In terms of laboratory tests, white blood cell count was 6200 cells/μL with 73.6% neutrophils and 14.6% lymphocytes, hemoglobin concentration 12.5 g/dL, platelet count 16,8000 cells/μL, and C-reactive protein level 3.6 mg/L (reference range 0–8.0 mg/L). The level of serum blood urea nitrogen and creatinine (Cr) were 2.7 mmol/L (reference range 2.9–8.2 mmol/L) and 67 μmol/L (reference range 59–104 μmol/L), respectively. The serum alanine aminotransaminase was 24 U/L (reference range 5–40 U/L), aspartate aminotransaminase 20 U/L (reference range 8–40 U/L), total bilirubin 9.0 μmol/L (reference range 1.0–21.0 μmol/L), creatine kinase (CK) 112 U/L (reference range 38–174 U/L), MB isoenzyme of creatine kinase (CK-MB) 27 U/L (reference range 2–25 U/L), and cardiac troponin-I (cTn-I) 0.07 μg/L (reference range 0–0.04 U/L). The prothrombin time, partial thromboplastin time, fibrinogen, arterial blood gas, and blood lactic acid were all normal. The result of urine PQ semiquantitative detection by dithionite test was strongly positive. The concentration of plasma PQ was measured by sold-phase extraction using exchange resin and liquid chromatography coupling tandem mass spectrometry, 10 hours after the exposure, and the result (2.17 mg/L) was substantially above the survival limits of the severity index for PQ poisoning (SIPP) curve (0.30 mg/L).4 The equation produced by Jones et al5 predicted a 20.5% probability of survival at admission. In brief, laboratory results revealed that he had lethal PQ poisoning and mildly elevated serum CK-MB and cTn-I. Unfortunately, the patient was diagnosed as HIV infected (ELISA+, Western-blot+), which was not established and treated previously. On admission, the number of lymphocyte of this patient was 905 cells/μL, and CD4+ lymphocyte count was 380 cells/μL.

Hemoperfusion (HP) was immediately performed on this patient for 4 hours. Subsequently, the patient received normative immunosuppressive therapy (methylprednisolone and cyclophosphamide [CTX]).6 Besides, antibiotics and large doses of antioxidants (vitamin C, ambroxol, glutathione, etc.) were administered through the venous channel.

From the admission, a progressive and moderate deterioration occurred. Two days later, mouth and tongue ulcerations appeared with purulent surface. The patient felt chest distress and tachypnea (respiratory rate 25–30 times/min). On the fourth day, the hypoxemia was major as assessed by a PaO2 equal to 51.6 mm Hg. Chest CT scans showed scattered flocculent pieces and ground glass shadow with indistinct edges in the lungs (Figure 1A). A rapid impairment of renal function occurred with a maximum on the third day (serum Cr reached to 206 μmol/L). HP was performed a total of 6 times following admission. On the seventh day, CTX (total dose of 3 g) and methylprednisolone (total dose of 2 g) were not administrated with gradually reducing dosage, whereas CD4+ lymphocyte count reduced to 252 cells/μL. On the 12th day, the symptoms of the patient disappeared basically except for oropharyngeal ulcers, and the arterial blood gas, renal function, serum CK-MB, and cTn-I returned to normal. On the 15th day after poisoning, chest CT scans showed nothing abnormal in the lungs (Figure 1B), and the patient was transferred to another hospital for AIDS treatment. Fortunately, the survivor lives asymptomatically in our 18-month follow-up by telephone.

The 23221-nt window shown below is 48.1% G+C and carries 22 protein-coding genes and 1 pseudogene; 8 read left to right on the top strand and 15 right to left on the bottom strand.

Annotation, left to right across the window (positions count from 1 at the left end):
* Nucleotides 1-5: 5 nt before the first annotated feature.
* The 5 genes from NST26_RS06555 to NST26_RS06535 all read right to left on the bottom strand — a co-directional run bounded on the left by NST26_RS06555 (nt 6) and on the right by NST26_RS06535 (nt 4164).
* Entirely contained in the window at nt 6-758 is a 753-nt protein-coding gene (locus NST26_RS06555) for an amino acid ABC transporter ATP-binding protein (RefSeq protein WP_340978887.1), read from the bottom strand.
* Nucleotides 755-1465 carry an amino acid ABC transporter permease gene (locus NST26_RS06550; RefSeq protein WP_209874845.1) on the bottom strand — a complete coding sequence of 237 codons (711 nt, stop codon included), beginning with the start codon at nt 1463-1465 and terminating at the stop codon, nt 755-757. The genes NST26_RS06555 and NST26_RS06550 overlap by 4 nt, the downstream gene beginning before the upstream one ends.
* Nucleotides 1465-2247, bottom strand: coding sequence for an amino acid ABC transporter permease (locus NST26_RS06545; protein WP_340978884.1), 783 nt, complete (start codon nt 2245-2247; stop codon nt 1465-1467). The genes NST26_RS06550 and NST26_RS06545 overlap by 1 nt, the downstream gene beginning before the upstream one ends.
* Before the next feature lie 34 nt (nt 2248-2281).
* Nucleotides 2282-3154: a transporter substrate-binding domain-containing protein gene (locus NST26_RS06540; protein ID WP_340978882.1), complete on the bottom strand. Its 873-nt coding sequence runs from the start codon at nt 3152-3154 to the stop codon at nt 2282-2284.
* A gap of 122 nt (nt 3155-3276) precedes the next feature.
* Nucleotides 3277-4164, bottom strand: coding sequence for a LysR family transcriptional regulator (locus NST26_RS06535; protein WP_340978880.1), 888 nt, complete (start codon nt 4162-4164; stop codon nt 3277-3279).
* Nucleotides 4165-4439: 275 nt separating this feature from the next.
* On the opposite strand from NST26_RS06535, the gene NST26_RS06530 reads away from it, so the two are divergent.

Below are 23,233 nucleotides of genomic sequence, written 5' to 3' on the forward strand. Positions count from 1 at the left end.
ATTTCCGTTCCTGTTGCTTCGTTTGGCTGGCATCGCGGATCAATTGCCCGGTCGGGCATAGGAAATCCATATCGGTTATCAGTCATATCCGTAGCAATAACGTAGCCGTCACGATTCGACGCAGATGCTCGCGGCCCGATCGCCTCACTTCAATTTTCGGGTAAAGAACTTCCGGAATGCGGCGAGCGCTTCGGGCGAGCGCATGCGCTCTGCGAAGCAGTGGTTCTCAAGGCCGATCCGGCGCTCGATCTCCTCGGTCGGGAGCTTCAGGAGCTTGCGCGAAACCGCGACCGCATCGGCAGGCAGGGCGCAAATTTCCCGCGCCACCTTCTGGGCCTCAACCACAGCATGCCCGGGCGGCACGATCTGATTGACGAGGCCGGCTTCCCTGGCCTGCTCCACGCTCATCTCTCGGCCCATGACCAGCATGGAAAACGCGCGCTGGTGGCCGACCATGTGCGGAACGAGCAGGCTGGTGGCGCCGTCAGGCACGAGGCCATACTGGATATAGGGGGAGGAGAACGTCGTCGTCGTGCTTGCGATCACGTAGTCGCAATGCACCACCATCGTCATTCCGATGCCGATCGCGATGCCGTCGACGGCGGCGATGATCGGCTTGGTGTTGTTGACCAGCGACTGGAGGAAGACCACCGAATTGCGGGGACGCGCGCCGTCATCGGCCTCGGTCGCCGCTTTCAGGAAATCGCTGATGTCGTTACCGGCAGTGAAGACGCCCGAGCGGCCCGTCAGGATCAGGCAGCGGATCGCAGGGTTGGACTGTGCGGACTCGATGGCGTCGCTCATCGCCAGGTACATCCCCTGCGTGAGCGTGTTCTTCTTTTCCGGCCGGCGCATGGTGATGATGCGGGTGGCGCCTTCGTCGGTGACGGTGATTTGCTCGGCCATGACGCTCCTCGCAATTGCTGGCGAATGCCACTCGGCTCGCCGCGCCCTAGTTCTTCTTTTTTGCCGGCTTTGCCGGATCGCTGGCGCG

FIGURE 1

FIGURE 1

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DISCUSSION

As a result of its local accumulation, the lung is the primary site of the toxic effects of PQ. PQ-induced lung injury involves interstitial edema, alveolitis, and interstitial inflammation, ultimately resulting in fibrosis.7 PQ-induced pulmonary fibrosis results from the direct damage caused by oxygen free radicals as well as from the indirect injury caused by inflammatory cells and fibroblasts.8–10 Moreover, PQ-induced high expression of messenger RNA for pulmonary monocyte chemoattractant protein-1 and macrophage inflammatory protein-1α is responsible for the fibrosis in the lungs.11

For the HIV-infected patients, the remarkable feature is impaired immune function, and HIV can infect a variety of cells such as CD4+ lymphocytes and macrophages. HIV-encoded proteins or microRNAs trigger mitochondrial-mediated apoptosis, which may account for the progressive decline in CD4+ lymphocytes in infected patients.12 Simultaneously, functional impairment of HIV-infected macrophages may play a role in the immune deficiency.13,14 These immune impairments may be conducive to ameliorate the acute inflammation and fibrosis in the lungs induced by PQ.

All along, the evolution of the patient's status was in accordance with characteristics of PQ poisoning, but the extent and duration of damage was mismatching and drastically alleviative by the previous biological indices, in spite of early treatment. The CD4+ lymphocyte count also confirmed that the patient was in a state of mild suppression of immunological function on admission.

At the end of the conventional immunosuppressive therapy, CD4+ lymphocyte count also confirmed that the patient was in a state of moderate suppression of immunological function. This patient must have an earlier and more severe immunosuppression state compared with the other patients with PQ poisoning; however, the patient's disease course was surprisingly smooth, and he recovered well and was discharged, without any immunosuppression-related complications. As this patient's probability of survival was 20.5% and plasma concentration (2.17 mg/L) at 10 hours after poisoning was far above the survival limits of SIPP; his recovery was basically unthinkable, even in some sense, a miracle.

We thought that the particular case of treatment can be indirectly supporting the effectiveness of immunosuppressive therapy in treating patients with PQ poisoning, and the degree of immunosuppression and duration remains to be further discussed.

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REFERENCES